The experience of the two frightened Forest Service workers illustrates just how an understanding of wolves would’ve helped relieve their fears. Several experts pointed out that the sound of wolf howls in mountain areas can sound like they’re coming from all directions because of echoes, not because of a huge pack of animals. Wolves also are fixated on prey when hunting wildlife, such as elk, and will ignore humans.

With this somewhat embarrassing episode behind it, the Forest Service says it plans a review of training out-of-area personnel on what to expect in the backcountry and how to act. This type of orientation would be beneficial for every resident and visitor.

The Forest Service and outdoors groups should devise and make available an inexpensive brochure outlining habits and habitat of various wildlife and do’s and don’ts when they’re encountered.

The outdoors is a lot more enjoyable when there’s no fear attached to a stroll in the mountains.–Idaho Mountain Express

Woody Vines Can Be Friends Or Foes

Monday, June 28th, 2010

By Scott Shalaway
WOODY VINES often seem more like animals than plants. Initially they grow slowly, but after a few years they can invade and overwhelm.

For years I’ve encouraged and then controlled several woody vines, and there’s one I try to keep far from the house.

Five species, all natives, take the late summer stage. The leaves of Virginia creeper (Parthenocissus quinquefolia) and poison ivy (Toxicodendron radicans) are just beginning to turn red on tree trunks, fence posts and old buildings. American bittersweet (Celastrus scandens) will soon turn yellow, but its bright orange fruits will be more conspicuous. Trumpet creeper (Campsis radicans) and grape vines (Vitis spp.) lack vibrant fall colors, but are easy to notice as they carpet the canopies of small trees and shrubs.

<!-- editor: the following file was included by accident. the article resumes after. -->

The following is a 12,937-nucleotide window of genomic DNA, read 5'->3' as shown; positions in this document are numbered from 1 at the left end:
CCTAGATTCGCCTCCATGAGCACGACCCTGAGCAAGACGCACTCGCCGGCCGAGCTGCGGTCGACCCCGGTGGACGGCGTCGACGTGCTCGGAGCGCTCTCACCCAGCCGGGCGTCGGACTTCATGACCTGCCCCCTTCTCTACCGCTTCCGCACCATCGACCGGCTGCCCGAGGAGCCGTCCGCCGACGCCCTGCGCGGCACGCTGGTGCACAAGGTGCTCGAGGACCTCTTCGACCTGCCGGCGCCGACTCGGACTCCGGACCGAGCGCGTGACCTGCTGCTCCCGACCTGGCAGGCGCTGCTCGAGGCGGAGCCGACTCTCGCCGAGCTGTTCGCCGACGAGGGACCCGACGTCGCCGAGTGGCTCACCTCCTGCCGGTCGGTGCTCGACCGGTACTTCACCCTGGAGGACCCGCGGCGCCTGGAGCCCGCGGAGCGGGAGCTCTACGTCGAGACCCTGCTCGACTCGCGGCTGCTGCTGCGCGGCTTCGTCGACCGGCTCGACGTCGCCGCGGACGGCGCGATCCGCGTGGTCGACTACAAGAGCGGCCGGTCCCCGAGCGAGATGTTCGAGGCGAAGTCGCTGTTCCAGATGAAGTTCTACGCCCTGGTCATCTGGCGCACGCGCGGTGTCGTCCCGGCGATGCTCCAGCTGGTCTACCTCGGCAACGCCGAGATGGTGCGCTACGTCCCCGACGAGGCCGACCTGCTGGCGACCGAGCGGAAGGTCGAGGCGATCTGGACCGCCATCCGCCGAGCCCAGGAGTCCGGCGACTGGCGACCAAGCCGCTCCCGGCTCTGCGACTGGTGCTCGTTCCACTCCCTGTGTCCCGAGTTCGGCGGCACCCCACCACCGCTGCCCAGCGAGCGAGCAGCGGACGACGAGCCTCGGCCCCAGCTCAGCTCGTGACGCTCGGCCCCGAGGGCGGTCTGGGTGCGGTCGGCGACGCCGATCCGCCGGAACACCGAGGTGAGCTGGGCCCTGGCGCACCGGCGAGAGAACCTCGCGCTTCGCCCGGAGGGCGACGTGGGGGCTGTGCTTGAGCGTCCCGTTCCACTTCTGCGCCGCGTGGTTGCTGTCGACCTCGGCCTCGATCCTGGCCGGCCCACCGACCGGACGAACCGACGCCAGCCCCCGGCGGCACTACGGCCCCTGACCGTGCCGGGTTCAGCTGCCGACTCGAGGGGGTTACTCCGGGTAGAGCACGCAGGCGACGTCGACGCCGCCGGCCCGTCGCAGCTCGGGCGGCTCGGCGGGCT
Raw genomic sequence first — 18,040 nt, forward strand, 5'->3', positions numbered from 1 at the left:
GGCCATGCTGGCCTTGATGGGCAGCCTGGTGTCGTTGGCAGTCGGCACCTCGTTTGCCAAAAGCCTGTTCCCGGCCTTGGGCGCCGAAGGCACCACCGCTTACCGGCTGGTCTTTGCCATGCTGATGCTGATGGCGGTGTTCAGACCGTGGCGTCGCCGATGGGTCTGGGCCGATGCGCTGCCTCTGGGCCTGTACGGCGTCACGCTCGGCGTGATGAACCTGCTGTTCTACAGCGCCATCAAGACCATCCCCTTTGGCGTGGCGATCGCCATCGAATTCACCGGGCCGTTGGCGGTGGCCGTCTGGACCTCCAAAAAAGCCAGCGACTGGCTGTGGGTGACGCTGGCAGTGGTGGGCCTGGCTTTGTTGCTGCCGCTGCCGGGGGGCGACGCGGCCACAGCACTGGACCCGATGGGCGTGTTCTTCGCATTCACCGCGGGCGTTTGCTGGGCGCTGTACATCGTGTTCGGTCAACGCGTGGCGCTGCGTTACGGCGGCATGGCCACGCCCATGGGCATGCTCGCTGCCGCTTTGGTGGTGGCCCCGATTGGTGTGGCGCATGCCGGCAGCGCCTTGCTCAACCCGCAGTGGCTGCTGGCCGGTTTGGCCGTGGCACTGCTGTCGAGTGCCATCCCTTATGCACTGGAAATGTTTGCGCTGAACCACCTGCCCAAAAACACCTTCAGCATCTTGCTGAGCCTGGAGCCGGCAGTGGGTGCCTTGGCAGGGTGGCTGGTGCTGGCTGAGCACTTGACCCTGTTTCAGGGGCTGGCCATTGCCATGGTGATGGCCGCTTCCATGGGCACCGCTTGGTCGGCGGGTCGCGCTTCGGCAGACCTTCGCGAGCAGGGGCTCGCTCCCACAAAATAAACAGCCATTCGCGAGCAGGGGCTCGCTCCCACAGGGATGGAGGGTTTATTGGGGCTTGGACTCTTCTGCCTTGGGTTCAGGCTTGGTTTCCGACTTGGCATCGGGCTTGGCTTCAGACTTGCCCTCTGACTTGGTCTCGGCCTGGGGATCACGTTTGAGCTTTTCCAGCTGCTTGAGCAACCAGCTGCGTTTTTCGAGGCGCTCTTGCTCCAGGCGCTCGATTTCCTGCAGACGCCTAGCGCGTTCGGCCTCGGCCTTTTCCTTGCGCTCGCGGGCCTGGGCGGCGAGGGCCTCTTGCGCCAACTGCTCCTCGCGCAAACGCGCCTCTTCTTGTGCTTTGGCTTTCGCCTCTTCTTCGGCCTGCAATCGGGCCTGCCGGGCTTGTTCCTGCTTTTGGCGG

My interest in woody vines began 20 years ago when I planted several sprigs of trumpet creeper. Its orange, trumpet-shaped flower is a source of nectar, and hummingbirds love it. For four years I nurtured these plants, waiting patiently for the first blossoms. Finally, after five years, they bloomed.

The first five years were devoted primarily to root growth, which eventually allowed it to grow rapidly and aggressively. Without minimal control, trumpet creeper can cover a small building in just a few years. But the nectar-bearing blooms that appear in late June and July are well worth the inconvenience.

Trumpet creeper climbs rapidly on wood, stone, and brick and reaches heights of 30 ft. or more. Its compound leaves range from three to 12 inches and consist of seven to 11 toothed leaflets. Its orange flowers yield four- to eight-inch pods which dry and split to release many small winged seeds.

Virginia creeper doesn’t need an invitation to invade backyards. Dozens of birds love its small dark blue berries, which suggest miniature grapes, and its seeds are spread via bird droppings. Its flowers are small, green and inconspicuous, but its compound leaves typically consist of five leaflets arising from a central point. Occasionally leaves may have only three leaflets making it easy to confuse with poison ivy (“leaflets three, let it be”).

American bittersweet is a popular decoration for fall table settings. In the fall its seeds are inside orange capsules and covered by a bright red fleshy outer skin. Its leaves turn yellow in the fall and are two- to five-inches long with wavy teeth. Bittersweet flowers in May and June, but the blossoms are green, inconspicuous, and dieocious (that is, male and female flowers occur on separate plants).

Grape vines climb high and aggressively over small trees and shrubs. Grasping tendrils extend from the stems to give the vine a firm grip on its anchor. Grape leaves are heart-shaped and can reach nine inches long. Grapes can be sweet or sour depending on the species, but all are favorite foods of dozens of birds and mammals.